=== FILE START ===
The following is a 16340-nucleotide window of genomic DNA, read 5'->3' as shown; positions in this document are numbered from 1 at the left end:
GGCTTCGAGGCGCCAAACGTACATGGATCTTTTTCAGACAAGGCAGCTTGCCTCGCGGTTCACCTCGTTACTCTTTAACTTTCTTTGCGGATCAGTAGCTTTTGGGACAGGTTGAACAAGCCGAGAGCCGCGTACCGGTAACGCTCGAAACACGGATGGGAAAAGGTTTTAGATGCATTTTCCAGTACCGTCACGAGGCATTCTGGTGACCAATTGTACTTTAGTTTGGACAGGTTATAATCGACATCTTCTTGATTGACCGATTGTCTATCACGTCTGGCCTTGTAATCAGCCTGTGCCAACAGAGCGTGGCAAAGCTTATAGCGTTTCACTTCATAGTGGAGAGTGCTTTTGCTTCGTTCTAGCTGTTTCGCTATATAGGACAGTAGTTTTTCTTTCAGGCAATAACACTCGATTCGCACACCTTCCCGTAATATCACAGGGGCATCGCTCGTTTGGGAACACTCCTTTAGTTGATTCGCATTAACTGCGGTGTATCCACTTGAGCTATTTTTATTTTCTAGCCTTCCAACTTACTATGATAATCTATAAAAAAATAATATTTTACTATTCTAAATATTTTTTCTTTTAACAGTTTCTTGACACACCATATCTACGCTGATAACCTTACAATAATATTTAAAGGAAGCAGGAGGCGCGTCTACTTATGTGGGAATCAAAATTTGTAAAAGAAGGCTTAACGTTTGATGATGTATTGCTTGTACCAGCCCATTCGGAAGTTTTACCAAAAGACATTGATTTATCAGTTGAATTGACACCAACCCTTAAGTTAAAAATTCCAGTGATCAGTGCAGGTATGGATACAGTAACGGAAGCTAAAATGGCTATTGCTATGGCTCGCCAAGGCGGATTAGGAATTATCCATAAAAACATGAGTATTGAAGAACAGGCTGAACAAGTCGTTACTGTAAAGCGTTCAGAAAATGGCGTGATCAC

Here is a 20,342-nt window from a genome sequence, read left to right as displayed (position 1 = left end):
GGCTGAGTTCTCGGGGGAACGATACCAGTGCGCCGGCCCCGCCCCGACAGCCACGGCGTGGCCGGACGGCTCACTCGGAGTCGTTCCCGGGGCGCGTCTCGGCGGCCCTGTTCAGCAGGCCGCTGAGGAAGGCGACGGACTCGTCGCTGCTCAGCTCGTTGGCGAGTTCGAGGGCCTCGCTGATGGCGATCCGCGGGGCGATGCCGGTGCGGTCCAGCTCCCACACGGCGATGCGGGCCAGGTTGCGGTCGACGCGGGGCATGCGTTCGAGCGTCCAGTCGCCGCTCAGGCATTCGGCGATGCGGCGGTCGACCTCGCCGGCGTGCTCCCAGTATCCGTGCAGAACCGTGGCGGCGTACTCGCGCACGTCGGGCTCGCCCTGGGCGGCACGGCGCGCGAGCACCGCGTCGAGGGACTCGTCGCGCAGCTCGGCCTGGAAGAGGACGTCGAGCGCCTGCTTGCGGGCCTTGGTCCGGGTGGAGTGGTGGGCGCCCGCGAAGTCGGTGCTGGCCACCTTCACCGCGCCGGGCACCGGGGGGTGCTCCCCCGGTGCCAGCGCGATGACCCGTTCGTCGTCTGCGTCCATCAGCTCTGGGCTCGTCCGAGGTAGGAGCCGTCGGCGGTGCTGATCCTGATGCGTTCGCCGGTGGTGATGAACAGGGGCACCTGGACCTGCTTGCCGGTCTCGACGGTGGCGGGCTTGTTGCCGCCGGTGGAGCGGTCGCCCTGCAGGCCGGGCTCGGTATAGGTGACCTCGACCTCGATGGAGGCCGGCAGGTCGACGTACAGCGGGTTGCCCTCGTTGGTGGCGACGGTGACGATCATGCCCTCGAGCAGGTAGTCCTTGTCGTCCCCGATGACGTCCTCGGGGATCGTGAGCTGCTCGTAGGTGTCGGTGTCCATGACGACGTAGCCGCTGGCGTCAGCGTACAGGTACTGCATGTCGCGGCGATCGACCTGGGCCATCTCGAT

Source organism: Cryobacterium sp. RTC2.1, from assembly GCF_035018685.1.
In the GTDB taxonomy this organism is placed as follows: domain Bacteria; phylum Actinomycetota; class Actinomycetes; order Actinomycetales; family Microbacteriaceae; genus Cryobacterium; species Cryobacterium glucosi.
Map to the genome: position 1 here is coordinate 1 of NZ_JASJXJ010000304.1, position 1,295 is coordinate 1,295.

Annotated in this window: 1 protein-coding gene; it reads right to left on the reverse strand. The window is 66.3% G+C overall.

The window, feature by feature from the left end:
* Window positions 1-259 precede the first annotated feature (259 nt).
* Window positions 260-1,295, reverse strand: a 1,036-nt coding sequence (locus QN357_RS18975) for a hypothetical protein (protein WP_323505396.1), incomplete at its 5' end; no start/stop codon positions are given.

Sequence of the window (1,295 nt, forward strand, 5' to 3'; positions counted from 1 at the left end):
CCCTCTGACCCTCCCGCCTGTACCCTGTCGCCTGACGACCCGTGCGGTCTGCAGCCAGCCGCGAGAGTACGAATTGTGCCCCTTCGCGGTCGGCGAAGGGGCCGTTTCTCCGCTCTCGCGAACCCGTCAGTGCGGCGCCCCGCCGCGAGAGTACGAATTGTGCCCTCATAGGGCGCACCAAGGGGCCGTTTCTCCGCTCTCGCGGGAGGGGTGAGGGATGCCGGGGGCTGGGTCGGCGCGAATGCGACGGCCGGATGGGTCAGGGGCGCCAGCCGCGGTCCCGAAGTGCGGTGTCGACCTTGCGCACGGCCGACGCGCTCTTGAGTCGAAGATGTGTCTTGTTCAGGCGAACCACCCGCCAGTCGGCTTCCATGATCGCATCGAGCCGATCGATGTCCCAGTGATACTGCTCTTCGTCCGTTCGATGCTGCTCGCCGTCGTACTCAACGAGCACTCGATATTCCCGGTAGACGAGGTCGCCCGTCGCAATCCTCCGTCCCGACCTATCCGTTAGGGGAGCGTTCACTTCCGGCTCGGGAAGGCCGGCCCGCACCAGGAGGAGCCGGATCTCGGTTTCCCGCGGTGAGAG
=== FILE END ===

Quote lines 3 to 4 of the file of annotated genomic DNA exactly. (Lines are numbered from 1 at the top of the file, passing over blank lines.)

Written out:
Here is a 20,342-nt window from a genome sequence, read left to right as displayed (position 1 = left end):
GGCTGAGTTCTCGGGGGAACGATACCAGTGCGCCGGCCCCGCCCCGACAGCCACGGCGTGGCCGGACGGCTCACTCGGAGTCGTTCCCGGGGCGCGTCTCGGCGGCCCTGTTCAGCAGGCCGCTGAGGAAGGCGACGGACTCGTCGCTGCTCAGCTCGTTGGCGAGTTCGAGGGCCTCGCTGATGGCGATCCGCGGGGCGATGCCGGTGCGGTCCAGCTCCCACACGGCGATGCGGGCCAGGTTGCGGTCGACGCGGGGCATGCGTTCGAGCGTCCAGTCGCCGCTCAGGCATTCGGCGATGCGGCGGTCGACCTCGCCGGCGTGCTCCCAGTATCCGTGCAGAACCGTGGCGGCGTACTCGCGCACGTCGGGCTCGCCCTGGGCGGCACGGCGCGCGAGCACCGCGTCGAGGGACTCGTCGCGCAGCTCGGCCTGGAAGAGGACGTCGAGCGCCTGCTTGCGGGCCTTGGTCCGGGTGGAGTGGTGGGCGCCCGCGAAGTCGGTGCTGGCCACCTTCACCGCGCCGGGCACCGGGGGGTGCTCCCCCGGTGCCAGCGCGATGACCCGTTCGTCGTCTGCGTCCATCAGCTCTGGGCTCGTCCGAGGTAGGAGCCGTCGGCGGTGCTGATCCTGATGCGTTCGCCGGTGGTGATGAACAGGGGCACCTGGACCTGCTTGCCGGTCTCGACGGTGGCGGGCTTGTTGCCGCCGGTGGAGCGGTCGCCCTGCAGGCCGGGCTCGGTATAGGTGACCTCGACCTCGATGGAGGCCGGCAGGTCGACGTACAGCGGGTTGCCCTCGTTGGTGGCGACGGTGACGATCATGCCCTCGAGCAGGTAGTCCTTGTCGTCCCCGATGACGTCCTCGGGGATCGTGAGCTGCTCGTAGGTGTCGGTGTCCATGACGACGTAGCCGCTGGCGTCAGCGTACAGGTACTGCATGTCGCGGCGATCGACCTGGGCCATCTCGAT